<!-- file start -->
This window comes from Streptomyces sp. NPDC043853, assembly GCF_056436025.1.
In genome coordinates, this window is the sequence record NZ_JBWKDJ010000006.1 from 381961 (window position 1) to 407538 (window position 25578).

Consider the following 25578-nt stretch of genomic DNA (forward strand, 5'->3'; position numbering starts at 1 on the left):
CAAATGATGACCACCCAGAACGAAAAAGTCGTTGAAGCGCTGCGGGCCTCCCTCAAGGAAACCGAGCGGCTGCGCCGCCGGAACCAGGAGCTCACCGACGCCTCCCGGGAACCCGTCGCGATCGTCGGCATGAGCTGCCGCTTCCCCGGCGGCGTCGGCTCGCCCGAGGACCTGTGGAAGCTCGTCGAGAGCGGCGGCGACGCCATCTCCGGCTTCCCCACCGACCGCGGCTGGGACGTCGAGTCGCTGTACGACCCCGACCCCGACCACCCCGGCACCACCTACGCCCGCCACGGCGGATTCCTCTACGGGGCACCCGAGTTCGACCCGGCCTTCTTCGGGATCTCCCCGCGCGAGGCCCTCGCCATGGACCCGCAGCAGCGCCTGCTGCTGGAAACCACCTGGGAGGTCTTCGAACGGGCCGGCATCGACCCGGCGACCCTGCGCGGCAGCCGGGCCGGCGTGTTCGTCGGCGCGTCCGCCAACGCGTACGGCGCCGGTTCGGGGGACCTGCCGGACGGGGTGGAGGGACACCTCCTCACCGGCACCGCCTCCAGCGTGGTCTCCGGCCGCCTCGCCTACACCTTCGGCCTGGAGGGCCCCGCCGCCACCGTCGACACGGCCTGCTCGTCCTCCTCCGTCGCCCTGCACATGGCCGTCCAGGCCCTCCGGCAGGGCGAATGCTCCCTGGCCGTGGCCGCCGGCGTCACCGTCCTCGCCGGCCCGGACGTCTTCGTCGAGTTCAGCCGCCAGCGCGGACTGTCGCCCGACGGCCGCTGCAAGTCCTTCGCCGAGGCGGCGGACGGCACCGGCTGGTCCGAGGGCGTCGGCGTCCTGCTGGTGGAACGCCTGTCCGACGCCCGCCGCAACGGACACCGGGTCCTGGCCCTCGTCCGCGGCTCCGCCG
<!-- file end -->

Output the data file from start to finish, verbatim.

This window comes from Streptomyces sp. NPDC043853, assembly GCF_056436025.1.
In genome coordinates, this window is the sequence record NZ_JBWKDJ010000006.1 from 381961 (window position 1) to 407538 (window position 25578).

Consider the following 25578-nt stretch of genomic DNA (forward strand, 5'->3'; position numbering starts at 1 on the left):
CAAATGATGACCACCCAGAACGAAAAAGTCGTTGAAGCGCTGCGGGCCTCCCTCAAGGAAACCGAGCGGCTGCGCCGCCGGAACCAGGAGCTCACCGACGCCTCCCGGGAACCCGTCGCGATCGTCGGCATGAGCTGCCGCTTCCCCGGCGGCGTCGGCTCGCCCGAGGACCTGTGGAAGCTCGTCGAGAGCGGCGGCGACGCCATCTCCGGCTTCCCCACCGACCGCGGCTGGGACGTCGAGTCGCTGTACGACCCCGACCCCGACCACCCCGGCACCACCTACGCCCGCCACGGCGGATTCCTCTACGGGGCACCCGAGTTCGACCCGGCCTTCTTCGGGATCTCCCCGCGCGAGGCCCTCGCCATGGACCCGCAGCAGCGCCTGCTGCTGGAAACCACCTGGGAGGTCTTCGAACGGGCCGGCATCGACCCGGCGACCCTGCGCGGCAGCCGGGCCGGCGTGTTCGTCGGCGCGTCCGCCAACGCGTACGGCGCCGGTTCGGGGGACCTGCCGGACGGGGTGGAGGGACACCTCCTCACCGGCACCGCCTCCAGCGTGGTCTCCGGCCGCCTCGCCTACACCTTCGGCCTGGAGGGCCCCGCCGCCACCGTCGACACGGCCTGCTCGTCCTCCTCCGTCGCCCTGCACATGGCCGTCCAGGCCCTCCGGCAGGGCGAATGCTCCCTGGCCGTGGCCGCCGGCGTCACCGTCCTCGCCGGCCCGGACGTCTTCGTCGAGTTCAGCCGCCAGCGCGGACTGTCGCCCGACGGCCGCTGCAAGTCCTTCGCCGAGGCGGCGGACGGCACCGGCTGGTCCGAGGGCGTCGGCGTCCTGCTGGTGGAACGCCTGTCCGACGCCCGCCGCAACGGACACCGGGTCCTGGCCCTCGTCCGCGGCTCCGCCG